Wojcik sent an average of 1,200 SMS text messages a day, each costing 2.40 zlotys ($0.86), on his work cell phone.
Wojcik told TVN24 television he wanted to buy a second car with his possible winnings.
"Now I'm without work," he said.
The controversy springs from a question at the YouTube debate asking whether Obama would be willing to meet, without precondition, with the leaders of Iran, Syria, Venezuela, Cuba and North Korea.
Obama, an Illinois senator, said he would and called it a break with the Bush administration's diplomatic policies.
Clinton, in the debate, said she would pursue vigorous diplomacy but she wouldn’t make such a promise without knowing the other countries’ intent.
“I don’t want to be used for propaganda purposes,” she said.
In a telephone interview today, the New York senator went further. Of Obama’s comment, she said: “I thought that was irresponsible and frankly naive.”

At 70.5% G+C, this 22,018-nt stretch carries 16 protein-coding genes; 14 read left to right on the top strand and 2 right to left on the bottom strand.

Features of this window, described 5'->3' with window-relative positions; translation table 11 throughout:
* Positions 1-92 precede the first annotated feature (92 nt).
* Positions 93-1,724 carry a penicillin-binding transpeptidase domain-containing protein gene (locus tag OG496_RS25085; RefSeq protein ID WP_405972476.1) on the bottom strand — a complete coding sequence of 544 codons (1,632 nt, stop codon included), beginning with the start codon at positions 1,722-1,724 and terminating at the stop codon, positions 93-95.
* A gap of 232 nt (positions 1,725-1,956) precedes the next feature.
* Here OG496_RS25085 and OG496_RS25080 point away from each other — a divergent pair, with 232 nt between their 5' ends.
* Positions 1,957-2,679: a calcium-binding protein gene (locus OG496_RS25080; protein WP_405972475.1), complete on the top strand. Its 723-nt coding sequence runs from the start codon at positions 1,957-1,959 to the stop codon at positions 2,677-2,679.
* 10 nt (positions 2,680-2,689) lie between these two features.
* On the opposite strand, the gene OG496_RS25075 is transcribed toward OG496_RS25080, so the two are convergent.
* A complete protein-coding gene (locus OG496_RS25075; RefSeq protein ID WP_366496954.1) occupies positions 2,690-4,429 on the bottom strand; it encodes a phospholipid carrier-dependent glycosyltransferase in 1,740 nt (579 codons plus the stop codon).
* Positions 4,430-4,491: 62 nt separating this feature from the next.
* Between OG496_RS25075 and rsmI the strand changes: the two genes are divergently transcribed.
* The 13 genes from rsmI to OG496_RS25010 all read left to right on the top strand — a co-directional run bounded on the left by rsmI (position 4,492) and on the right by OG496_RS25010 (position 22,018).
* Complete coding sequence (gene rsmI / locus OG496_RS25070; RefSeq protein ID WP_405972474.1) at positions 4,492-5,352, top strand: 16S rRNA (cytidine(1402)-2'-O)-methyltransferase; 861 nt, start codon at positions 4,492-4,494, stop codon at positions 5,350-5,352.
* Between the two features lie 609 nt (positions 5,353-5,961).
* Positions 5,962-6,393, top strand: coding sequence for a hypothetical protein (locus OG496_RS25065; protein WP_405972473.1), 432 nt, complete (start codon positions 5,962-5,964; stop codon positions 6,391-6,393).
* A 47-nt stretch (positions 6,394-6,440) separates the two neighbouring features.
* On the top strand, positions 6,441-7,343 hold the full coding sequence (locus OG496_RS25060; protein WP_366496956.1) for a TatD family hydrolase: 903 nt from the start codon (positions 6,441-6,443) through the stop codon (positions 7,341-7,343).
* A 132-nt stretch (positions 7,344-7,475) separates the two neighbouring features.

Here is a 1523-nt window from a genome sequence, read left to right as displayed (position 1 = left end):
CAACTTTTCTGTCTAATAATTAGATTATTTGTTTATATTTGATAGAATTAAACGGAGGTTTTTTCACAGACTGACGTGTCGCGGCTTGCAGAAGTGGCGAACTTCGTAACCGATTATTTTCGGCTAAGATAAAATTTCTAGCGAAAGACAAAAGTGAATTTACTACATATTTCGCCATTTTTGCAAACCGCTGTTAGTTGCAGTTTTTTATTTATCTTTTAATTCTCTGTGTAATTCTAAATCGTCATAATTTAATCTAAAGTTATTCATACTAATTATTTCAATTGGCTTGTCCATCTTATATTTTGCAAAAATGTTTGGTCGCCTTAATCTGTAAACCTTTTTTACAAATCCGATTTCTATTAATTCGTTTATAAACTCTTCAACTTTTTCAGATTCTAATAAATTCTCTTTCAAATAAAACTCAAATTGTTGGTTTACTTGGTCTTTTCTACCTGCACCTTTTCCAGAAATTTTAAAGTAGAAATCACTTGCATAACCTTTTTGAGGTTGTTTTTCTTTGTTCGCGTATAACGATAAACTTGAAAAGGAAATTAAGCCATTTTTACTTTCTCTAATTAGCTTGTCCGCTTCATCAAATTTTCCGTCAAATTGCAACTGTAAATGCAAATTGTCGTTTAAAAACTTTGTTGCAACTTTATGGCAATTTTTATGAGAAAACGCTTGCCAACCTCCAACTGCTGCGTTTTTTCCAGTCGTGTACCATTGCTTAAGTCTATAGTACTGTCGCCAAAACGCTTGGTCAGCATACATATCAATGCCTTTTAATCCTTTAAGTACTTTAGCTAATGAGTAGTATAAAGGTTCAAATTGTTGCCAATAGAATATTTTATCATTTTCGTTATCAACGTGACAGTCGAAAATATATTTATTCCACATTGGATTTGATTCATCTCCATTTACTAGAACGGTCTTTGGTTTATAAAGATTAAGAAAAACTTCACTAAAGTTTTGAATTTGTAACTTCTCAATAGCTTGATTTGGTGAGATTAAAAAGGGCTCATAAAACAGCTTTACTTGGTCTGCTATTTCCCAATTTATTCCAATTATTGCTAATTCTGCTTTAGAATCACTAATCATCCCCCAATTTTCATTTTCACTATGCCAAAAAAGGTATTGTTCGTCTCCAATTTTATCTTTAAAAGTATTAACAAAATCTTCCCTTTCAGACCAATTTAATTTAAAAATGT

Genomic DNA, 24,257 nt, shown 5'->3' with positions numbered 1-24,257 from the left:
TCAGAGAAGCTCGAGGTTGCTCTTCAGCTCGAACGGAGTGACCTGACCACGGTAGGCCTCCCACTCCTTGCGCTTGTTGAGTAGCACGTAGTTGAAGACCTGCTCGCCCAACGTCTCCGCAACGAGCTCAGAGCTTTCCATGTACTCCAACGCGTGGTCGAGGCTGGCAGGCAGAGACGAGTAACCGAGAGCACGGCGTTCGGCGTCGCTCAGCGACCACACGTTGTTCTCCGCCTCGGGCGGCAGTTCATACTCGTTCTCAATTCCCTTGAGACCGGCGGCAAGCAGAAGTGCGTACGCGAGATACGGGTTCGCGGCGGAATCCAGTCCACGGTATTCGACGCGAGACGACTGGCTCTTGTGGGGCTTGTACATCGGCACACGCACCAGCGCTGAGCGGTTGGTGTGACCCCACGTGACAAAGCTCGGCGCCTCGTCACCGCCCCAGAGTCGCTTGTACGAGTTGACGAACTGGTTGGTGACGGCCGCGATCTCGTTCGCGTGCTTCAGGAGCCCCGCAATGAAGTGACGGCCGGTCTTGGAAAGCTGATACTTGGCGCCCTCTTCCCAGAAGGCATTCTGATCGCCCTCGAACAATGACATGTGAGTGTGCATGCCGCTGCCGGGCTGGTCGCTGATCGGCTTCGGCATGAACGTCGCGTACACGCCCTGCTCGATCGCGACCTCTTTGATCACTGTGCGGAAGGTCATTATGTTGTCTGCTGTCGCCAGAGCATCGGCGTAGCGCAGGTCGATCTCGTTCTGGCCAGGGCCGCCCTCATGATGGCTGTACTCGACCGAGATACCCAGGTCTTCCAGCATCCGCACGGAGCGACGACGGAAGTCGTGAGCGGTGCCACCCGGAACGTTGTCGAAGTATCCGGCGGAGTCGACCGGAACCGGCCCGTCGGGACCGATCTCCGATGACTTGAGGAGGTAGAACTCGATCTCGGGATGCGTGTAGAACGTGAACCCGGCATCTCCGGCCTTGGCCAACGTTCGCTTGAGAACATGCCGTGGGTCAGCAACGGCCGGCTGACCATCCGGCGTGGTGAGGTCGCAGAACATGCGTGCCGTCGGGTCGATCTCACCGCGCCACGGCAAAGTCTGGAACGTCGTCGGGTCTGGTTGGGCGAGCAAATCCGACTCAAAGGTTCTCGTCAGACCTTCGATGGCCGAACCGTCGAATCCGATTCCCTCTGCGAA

Poland getting ready to extend commitment in Iraq
Defense Minister Aleksander Szczyglo said on Saturday that Poland is preparing a new troop contingent that will be sent to Iraq early next year, if needed."We are preparing our soldiers for a 10th contingent, not because we foresee such a contingent, but because the Defense Ministry must be ready to act on any decision taken by the Government and the President," Szczyglo said.Poland currently has a contingent of about 900 soldiers Southeast of Baghdad.Poland has been one of the U.S.' chief allies in the Iraq war despite the fact that Polish public opinion is strongly against the war and Poland's involvement.
President calls U.S. missile shield in Poland a "foregone conclusion"
July 18, 2007